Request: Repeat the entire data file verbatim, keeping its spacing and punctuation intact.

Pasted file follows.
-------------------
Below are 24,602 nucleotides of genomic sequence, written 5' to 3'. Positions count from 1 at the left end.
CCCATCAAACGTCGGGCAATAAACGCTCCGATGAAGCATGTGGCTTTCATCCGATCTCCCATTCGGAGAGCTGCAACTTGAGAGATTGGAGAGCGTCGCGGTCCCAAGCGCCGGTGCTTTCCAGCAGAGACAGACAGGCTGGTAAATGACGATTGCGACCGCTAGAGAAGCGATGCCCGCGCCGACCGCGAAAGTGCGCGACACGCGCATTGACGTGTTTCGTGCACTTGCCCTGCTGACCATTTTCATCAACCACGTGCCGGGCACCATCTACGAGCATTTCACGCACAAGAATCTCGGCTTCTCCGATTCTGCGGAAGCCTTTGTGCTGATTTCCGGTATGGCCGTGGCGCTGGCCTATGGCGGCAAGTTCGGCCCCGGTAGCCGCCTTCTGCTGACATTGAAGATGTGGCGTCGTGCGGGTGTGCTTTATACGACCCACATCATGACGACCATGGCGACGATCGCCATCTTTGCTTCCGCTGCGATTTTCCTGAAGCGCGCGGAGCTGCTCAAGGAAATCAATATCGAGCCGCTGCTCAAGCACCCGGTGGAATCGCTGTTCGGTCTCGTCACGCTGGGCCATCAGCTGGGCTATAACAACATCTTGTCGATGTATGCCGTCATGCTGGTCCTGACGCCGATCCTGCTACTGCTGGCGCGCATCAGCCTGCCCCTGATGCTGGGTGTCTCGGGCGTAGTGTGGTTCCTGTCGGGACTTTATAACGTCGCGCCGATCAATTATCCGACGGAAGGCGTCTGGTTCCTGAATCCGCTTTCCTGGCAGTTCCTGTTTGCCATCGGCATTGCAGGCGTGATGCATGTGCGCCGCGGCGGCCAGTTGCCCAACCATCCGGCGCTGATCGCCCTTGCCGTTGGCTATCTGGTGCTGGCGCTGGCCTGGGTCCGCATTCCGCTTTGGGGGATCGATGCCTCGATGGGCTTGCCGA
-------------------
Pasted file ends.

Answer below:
Below are 24,602 nucleotides of genomic sequence, written 5' to 3'. Positions count from 1 at the left end.
CCCATCAAACGTCGGGCAATAAACGCTCCGATGAAGCATGTGGCTTTCATCCGATCTCCCATTCGGAGAGCTGCAACTTGAGAGATTGGAGAGCGTCGCGGTCCCAAGCGCCGGTGCTTTCCAGCAGAGACAGACAGGCTGGTAAATGACGATTGCGACCGCTAGAGAAGCGATGCCCGCGCCGACCGCGAAAGTGCGCGACACGCGCATTGACGTGTTTCGTGCACTTGCCCTGCTGACCATTTTCATCAACCACGTGCCGGGCACCATCTACGAGCATTTCACGCACAAGAATCTCGGCTTCTCCGATTCTGCGGAAGCCTTTGTGCTGATTTCCGGTATGGCCGTGGCGCTGGCCTATGGCGGCAAGTTCGGCCCCGGTAGCCGCCTTCTGCTGACATTGAAGATGTGGCGTCGTGCGGGTGTGCTTTATACGACCCACATCATGACGACCATGGCGACGATCGCCATCTTTGCTTCCGCTGCGATTTTCCTGAAGCGCGCGGAGCTGCTCAAGGAAATCAATATCGAGCCGCTGCTCAAGCACCCGGTGGAATCGCTGTTCGGTCTCGTCACGCTGGGCCATCAGCTGGGCTATAACAACATCTTGTCGATGTATGCCGTCATGCTGGTCCTGACGCCGATCCTGCTACTGCTGGCGCGCATCAGCCTGCCCCTGATGCTGGGTGTCTCGGGCGTAGTGTGGTTCCTGTCGGGACTTTATAACGTCGCGCCGATCAATTATCCGACGGAAGGCGTCTGGTTCCTGAATCCGCTTTCCTGGCAGTTCCTGTTTGCCATCGGCATTGCAGGCGTGATGCATGTGCGCCGCGGCGGCCAGTTGCCCAACCATCCGGCGCTGATCGCCCTTGCCGTTGGCTATCTGGTGCTGGCGCTGGCCTGGGTCCGCATTCCGCTTTGGGGGATCGATGCCTCGATGGGCTTGCCGA